The coffee houses did not have a liquor license. They were permitted to stay open well into the night and served a mixed clientele from locals to late night arrivals of people stumbling out of bars to the "weekenders" who came from the suburbs to be a part of the scene and see for themselves what the hippies were all about.
Coffee houses began in England in the 17th century. They were places where people gathered for debates over the namesake drink that had recently arrived on the continent. In the early sixties, coffee houses became pillars of the bohemian and hippie community began for the first time in New York City. This grew out of a desire to have a social space to present art, poetry, and music in contrast to the loud and rowdy downtown bars, fueled by alcohol.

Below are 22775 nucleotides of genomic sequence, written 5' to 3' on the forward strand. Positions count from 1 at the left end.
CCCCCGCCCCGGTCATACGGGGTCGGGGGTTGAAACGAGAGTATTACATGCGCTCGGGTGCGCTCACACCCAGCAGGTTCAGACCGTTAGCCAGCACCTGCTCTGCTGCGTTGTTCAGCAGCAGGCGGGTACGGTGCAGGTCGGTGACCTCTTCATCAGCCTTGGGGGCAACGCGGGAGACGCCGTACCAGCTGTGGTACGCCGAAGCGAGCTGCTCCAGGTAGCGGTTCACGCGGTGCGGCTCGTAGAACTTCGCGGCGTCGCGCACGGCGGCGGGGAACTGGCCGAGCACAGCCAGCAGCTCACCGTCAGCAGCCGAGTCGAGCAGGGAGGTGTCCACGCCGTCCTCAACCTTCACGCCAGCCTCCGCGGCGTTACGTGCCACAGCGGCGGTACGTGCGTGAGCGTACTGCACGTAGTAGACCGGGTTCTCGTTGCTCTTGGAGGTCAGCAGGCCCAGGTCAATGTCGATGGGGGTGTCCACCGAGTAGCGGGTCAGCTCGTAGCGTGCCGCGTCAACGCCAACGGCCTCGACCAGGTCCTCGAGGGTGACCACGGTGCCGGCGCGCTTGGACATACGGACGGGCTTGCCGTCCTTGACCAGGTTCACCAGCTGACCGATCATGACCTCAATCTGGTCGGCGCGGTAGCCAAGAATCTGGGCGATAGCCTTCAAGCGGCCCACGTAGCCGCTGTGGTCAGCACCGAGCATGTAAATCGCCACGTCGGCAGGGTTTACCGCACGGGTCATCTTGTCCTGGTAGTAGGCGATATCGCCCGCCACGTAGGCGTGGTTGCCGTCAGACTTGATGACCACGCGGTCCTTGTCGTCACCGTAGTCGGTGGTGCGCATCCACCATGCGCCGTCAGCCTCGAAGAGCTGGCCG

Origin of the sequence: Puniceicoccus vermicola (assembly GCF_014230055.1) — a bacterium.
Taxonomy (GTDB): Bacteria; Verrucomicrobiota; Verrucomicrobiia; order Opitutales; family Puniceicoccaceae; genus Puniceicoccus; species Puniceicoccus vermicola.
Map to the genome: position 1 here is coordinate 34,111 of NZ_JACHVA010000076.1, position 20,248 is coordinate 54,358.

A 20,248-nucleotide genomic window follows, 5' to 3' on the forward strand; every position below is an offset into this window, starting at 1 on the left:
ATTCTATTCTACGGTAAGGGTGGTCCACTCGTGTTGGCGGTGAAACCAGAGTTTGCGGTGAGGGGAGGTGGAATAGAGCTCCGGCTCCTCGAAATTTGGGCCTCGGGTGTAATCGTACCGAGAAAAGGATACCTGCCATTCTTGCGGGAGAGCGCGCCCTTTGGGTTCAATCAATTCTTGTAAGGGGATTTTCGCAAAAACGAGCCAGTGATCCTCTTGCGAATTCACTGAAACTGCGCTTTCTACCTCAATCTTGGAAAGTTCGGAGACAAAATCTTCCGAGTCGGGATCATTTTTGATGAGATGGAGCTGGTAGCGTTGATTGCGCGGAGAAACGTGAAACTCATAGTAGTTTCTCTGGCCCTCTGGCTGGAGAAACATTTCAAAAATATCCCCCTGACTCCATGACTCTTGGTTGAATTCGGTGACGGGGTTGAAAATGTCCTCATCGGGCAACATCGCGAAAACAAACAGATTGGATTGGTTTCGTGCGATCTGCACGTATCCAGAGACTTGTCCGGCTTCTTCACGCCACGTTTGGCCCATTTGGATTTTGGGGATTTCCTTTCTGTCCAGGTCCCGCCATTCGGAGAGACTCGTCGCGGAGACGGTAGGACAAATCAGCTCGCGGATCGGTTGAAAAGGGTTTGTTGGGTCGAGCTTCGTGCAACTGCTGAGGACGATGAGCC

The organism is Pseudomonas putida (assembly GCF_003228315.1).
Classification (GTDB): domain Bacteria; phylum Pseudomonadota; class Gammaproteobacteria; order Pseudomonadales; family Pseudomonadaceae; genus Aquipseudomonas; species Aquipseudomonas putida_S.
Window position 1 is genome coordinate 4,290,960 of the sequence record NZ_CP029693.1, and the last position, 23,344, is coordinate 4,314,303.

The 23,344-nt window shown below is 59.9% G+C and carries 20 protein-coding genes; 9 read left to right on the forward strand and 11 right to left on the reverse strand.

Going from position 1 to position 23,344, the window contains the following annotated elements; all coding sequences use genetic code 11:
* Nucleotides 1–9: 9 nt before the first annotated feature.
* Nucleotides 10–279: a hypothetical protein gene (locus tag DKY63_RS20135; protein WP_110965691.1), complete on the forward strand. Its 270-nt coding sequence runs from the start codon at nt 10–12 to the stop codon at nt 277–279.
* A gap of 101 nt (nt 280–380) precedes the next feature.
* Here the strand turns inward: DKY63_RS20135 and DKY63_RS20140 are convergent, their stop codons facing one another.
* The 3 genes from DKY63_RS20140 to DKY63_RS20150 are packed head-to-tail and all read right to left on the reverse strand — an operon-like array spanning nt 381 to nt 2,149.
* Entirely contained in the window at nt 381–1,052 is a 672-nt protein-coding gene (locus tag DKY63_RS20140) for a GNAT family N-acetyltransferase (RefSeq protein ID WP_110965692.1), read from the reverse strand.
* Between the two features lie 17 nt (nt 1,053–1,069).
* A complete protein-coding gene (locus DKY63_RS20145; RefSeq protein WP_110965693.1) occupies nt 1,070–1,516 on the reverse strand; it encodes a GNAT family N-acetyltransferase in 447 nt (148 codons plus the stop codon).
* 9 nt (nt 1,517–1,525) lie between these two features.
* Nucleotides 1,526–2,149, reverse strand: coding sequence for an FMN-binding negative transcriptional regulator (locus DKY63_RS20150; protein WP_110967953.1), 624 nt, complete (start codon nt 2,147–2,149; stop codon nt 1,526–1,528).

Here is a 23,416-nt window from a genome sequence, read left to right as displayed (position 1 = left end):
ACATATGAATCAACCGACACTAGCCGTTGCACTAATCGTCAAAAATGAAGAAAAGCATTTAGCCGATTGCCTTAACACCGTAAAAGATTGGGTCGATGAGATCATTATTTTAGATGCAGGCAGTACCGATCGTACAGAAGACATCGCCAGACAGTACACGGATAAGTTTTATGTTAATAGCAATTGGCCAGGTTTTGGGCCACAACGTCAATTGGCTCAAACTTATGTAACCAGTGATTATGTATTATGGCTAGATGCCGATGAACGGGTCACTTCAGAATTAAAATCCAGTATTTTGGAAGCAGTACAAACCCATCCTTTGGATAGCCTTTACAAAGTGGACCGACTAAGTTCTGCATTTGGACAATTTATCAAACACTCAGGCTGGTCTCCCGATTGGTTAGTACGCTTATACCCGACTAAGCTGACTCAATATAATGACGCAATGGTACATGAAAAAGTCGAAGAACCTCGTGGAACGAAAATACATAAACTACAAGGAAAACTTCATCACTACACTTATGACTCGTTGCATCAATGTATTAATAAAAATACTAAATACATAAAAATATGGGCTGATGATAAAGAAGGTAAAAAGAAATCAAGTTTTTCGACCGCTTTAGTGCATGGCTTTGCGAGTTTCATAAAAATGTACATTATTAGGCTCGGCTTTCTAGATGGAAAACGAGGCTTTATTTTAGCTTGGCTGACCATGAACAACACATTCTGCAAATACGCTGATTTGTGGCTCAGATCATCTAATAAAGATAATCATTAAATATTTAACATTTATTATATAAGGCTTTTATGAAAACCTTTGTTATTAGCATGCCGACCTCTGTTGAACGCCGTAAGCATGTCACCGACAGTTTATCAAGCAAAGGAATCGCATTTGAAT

In Toronto, these venues differed from the rowdy rock n' roll clubs of Yonge Street. They were cozy places where people gathered to discuss current events and politics or to just hang out and hear the artist or band on stage. The twenty or so coffee houses that existed throughout the sixties were an essential part of Toronto's music culture and allowed many bands and artists who performed at these venues to gain exposure and reach stardom. The coffee houses began to close in the late 1960 and were mostly closed by the early seventies.